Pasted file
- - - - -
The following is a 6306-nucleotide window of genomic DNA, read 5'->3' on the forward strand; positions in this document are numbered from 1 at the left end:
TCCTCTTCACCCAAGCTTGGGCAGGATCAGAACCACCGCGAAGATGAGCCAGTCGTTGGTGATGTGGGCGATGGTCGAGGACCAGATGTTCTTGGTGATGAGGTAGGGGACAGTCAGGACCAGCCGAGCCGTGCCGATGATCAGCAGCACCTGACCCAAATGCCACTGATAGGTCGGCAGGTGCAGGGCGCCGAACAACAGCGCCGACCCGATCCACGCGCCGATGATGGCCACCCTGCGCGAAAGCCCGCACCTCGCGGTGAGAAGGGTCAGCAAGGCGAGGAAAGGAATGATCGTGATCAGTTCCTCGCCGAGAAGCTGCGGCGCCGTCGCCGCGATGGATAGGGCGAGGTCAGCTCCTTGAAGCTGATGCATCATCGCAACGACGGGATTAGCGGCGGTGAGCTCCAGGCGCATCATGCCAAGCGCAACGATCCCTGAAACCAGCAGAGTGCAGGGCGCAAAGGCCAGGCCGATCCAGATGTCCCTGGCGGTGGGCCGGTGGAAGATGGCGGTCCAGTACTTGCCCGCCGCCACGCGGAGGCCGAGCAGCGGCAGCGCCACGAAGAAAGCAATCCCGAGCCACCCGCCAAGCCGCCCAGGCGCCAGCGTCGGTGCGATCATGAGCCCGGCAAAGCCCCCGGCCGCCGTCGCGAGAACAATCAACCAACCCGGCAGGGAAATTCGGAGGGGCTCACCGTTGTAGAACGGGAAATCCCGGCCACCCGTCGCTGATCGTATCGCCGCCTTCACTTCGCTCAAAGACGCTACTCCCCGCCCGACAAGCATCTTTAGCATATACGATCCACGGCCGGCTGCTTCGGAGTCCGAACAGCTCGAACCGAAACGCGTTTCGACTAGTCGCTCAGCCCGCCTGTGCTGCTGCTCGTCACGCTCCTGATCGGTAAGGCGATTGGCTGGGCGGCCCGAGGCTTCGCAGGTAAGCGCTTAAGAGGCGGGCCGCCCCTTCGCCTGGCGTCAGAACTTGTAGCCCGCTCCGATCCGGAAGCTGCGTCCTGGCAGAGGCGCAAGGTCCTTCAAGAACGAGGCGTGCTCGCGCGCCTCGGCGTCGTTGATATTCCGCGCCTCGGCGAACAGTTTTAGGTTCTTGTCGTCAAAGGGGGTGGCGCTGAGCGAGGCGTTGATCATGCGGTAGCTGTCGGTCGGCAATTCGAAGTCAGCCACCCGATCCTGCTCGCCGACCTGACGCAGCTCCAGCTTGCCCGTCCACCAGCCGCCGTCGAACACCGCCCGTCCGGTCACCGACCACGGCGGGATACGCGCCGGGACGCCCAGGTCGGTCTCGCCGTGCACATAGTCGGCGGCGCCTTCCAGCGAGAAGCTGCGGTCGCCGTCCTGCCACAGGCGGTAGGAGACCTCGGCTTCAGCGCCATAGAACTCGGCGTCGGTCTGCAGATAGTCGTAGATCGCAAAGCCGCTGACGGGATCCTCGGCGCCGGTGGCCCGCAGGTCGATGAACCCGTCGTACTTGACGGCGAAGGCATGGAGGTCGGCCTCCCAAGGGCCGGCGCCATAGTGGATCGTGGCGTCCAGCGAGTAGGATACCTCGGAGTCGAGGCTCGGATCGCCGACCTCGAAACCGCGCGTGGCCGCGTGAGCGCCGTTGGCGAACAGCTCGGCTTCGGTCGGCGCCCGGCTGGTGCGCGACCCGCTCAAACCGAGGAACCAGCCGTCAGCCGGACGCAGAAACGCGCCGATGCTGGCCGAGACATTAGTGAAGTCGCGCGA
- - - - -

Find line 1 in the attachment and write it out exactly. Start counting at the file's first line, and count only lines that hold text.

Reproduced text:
The following is a 6306-nucleotide window of genomic DNA, read 5'->3' on the forward strand; positions in this document are numbered from 1 at the left end: